Category: Cultural Diversity / Vulnerable Populations
Background: Previous research has shown that the experience of acculturative stress in Latino youths negatively affects their internalizing symptoms (Smokowski & Bacallao, 2007). As such, current research has focused their efforts on understanding the mechanism of how acculturative stress affects mental health symptoms. Surprisingly, few studies have looked at coping styles as a potential mechanism, even though coping styles are potentially important mediators of the impact of stress to mental health symptoms (Compas et al., 2001). One study has found that active coping style partially mediated the relationship between acculturative stress and depressive symptoms in a sample of Latino adults (Driscoll & Torres, 2013). We examine whether various coping styles—active, internal, and withdrawal—mediate the relationship between acculturative stress and internalizing symptoms in a sample of rural Latino youths as no study has done so.
Methods: Participants were 542 Latino youths (mean age=15.74, SD=1.23; 51.7% male) recruited from a high school in Imperial Valley, California. The majority reported to be U.S. born (87.5%), while 10.7% of the youths reported to be foreign-born. We examined acculturative stress using the Social, Attitudinal, Familial and Environmental Acculturation Stress scale, coping styles using the Coping Across Situations Questionnaire, and internalizing symptoms using the Youth Self Report.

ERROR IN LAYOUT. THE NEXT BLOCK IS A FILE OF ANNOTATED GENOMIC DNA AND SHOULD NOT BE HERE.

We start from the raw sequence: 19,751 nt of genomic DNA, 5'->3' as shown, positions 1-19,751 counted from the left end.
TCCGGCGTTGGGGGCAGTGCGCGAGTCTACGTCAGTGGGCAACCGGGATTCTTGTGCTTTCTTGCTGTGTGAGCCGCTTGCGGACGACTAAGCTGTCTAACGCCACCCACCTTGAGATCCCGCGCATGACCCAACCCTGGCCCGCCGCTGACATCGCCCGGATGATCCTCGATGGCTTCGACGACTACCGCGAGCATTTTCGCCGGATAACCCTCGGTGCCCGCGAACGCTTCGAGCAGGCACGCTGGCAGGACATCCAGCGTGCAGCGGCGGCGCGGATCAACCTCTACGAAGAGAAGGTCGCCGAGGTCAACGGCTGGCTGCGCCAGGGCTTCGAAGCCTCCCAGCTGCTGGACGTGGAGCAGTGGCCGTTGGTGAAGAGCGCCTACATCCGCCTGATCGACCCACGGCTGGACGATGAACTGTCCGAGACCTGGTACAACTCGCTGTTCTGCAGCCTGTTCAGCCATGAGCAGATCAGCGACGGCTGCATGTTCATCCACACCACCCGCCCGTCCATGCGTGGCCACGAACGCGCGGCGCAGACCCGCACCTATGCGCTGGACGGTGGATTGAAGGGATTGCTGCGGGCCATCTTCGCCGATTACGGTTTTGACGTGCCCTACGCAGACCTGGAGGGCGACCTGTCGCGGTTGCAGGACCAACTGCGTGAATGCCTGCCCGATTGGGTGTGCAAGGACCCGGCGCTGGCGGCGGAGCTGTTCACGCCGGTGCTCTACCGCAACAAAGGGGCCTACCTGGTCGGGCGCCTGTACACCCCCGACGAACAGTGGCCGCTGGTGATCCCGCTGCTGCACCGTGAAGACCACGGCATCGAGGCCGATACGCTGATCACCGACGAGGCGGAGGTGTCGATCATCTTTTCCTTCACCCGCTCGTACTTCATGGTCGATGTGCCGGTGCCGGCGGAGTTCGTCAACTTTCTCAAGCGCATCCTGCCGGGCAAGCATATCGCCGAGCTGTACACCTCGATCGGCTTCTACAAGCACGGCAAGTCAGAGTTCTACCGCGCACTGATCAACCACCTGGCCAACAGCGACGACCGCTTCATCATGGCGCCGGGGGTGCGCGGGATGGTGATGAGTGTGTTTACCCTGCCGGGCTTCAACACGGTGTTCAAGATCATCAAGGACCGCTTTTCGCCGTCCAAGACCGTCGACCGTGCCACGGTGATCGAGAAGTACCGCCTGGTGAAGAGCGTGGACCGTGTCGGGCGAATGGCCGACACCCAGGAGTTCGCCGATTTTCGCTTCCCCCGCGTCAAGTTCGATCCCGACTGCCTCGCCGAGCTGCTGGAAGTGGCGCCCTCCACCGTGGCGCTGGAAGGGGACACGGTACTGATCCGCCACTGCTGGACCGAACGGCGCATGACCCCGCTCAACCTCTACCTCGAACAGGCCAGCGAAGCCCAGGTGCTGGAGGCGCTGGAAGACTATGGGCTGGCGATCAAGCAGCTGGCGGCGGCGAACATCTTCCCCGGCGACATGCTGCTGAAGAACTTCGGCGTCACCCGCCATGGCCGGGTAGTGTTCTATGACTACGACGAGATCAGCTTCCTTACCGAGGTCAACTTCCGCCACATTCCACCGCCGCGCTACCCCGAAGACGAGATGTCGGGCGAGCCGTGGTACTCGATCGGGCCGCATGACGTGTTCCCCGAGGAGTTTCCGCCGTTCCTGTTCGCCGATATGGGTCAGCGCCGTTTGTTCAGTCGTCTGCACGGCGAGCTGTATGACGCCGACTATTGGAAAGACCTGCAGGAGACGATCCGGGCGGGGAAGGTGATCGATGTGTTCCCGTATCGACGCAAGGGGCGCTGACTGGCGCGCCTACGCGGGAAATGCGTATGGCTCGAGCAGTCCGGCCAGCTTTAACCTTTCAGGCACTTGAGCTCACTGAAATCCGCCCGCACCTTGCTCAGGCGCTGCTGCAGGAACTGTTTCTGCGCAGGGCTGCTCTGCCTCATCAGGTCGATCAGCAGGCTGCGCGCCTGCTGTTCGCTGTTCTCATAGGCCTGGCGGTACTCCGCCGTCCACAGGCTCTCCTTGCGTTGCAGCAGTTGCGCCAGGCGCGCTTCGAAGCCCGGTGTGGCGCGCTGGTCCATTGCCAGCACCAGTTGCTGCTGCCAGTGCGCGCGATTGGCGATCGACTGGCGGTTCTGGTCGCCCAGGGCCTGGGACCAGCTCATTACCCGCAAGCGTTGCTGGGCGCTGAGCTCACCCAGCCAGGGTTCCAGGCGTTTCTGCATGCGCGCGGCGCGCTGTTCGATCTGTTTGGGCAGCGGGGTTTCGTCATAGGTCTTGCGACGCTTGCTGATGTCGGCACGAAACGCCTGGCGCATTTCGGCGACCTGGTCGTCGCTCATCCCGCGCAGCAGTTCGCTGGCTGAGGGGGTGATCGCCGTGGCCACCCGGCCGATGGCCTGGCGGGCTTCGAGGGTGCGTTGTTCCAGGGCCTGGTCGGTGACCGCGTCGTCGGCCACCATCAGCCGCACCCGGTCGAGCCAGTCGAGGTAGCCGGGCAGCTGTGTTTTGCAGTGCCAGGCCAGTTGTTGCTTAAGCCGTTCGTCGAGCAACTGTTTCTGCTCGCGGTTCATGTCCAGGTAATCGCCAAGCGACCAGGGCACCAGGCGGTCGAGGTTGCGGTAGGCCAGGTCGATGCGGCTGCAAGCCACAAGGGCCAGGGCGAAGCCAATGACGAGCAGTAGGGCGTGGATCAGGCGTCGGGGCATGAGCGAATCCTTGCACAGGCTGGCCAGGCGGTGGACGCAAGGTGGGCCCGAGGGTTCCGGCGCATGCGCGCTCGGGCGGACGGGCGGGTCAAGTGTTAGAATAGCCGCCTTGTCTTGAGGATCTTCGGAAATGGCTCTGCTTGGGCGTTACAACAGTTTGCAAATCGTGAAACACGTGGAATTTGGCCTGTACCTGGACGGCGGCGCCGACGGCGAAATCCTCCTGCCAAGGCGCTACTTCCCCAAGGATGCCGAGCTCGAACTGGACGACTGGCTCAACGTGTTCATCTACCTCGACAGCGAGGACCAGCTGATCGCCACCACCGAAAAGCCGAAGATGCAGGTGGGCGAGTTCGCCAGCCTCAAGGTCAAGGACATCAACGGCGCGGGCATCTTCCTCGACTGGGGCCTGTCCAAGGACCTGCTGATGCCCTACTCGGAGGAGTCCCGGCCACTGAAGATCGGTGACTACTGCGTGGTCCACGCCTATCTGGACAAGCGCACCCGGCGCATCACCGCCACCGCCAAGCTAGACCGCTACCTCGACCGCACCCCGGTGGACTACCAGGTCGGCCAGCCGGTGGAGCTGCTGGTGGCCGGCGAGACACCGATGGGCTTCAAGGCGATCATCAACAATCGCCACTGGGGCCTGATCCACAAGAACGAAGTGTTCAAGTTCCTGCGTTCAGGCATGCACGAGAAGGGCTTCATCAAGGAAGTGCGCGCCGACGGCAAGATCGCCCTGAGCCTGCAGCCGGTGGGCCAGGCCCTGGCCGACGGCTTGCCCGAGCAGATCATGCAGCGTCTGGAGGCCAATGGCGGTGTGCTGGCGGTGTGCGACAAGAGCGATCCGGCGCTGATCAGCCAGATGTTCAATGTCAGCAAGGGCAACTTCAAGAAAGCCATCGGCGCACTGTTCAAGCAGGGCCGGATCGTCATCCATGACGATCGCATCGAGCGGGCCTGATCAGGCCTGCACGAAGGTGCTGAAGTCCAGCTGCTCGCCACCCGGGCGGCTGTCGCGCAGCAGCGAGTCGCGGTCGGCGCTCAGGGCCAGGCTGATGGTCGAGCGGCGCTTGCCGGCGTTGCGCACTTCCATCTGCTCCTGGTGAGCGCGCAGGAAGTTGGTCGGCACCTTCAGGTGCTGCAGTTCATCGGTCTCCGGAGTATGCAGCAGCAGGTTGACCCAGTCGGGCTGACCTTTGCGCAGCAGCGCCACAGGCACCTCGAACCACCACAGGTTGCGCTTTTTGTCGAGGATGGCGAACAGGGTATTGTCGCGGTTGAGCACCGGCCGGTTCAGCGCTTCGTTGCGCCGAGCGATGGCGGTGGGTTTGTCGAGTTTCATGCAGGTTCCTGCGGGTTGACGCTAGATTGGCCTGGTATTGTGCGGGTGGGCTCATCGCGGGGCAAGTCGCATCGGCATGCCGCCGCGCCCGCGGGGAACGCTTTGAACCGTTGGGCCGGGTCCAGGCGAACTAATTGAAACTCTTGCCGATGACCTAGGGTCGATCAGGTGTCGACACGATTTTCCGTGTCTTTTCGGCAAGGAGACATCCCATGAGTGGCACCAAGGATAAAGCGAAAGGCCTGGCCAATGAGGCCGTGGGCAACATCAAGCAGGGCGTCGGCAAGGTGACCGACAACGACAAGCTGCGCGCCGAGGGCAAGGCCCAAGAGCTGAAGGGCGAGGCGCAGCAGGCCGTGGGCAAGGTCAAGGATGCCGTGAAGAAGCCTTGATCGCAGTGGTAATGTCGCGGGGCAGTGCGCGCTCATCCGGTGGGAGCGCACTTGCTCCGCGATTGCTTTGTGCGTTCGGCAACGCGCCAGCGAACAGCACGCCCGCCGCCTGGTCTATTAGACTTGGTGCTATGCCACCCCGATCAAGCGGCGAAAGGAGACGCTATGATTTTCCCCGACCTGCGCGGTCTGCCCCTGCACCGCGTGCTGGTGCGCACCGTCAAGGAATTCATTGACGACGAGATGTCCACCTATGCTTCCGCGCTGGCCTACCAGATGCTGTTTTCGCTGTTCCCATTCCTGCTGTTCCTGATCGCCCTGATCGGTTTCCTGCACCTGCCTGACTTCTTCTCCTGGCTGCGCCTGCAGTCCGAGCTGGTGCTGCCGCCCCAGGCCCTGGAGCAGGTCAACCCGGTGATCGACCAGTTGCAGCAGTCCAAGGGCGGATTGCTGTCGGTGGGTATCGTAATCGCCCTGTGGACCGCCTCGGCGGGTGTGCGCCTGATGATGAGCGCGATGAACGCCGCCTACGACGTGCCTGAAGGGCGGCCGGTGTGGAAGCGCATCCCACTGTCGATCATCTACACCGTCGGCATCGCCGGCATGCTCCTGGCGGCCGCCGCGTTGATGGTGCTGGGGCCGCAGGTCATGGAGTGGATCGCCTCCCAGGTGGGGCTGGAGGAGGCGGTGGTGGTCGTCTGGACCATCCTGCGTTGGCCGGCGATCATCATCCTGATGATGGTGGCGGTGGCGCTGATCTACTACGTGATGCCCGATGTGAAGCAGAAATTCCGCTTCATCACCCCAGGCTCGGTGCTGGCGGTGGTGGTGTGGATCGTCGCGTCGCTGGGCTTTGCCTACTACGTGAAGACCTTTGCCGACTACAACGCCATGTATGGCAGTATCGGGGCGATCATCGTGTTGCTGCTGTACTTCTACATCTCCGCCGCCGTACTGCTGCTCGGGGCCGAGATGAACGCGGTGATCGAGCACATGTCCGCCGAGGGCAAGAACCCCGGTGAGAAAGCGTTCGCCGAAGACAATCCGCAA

Results: Controlling for age, gender, and nativity status, mediators were tested through bootstrapping (10,000 bootstrap samples) with 95% bias-corrected confidence intervals via the PROCESS macro (Hayes, 2013) for SPSS. The regression of acculturative stress on internalizing symptoms, ignoring the mediators, was significant, b=13.933, t(463)=7.761, p < .001. Next, the regression of acculturative stress on the mediators was only significant for withdrawal coping style, b=2.585, t(463)=6.438, p < .001. Next step of the mediation process showed that the mediator (withdrawal coping style), controlling for acculturative stress, was significant, b=1.015, t(460)=6.817, p < .001. Final step of the analysis revealed that, controlling for the mediator (withdrawal coping style), acculturative stress was still a significant predictor of internalizing symptoms, b=11.206, t(460)=6.594, p= < .001. A Sobel test was conducted and found partial mediation of withdrawal coping style in the model (z=4.654, p < .001). The mediator could account for roughly .188 of the total effect.
Conclusion: Findings underscore the role of withdrawal coping style in explaining why acculturative stress may lead to greater internalizing symptoms. These data may guide future studies aimed at elucidating the influence of cultural factors when considering etiology of youth internalizing disorders.
Hardian Thamrin– Student, University of California Los Angeles, Los Angeles, California
Emily Escovar– Doctoral Student, University of California Los Angeles
Amy Rapp– Doctoral Student, University of California Los Angeles
Denise Chavira– Associate Professor, University of California - Los Angeles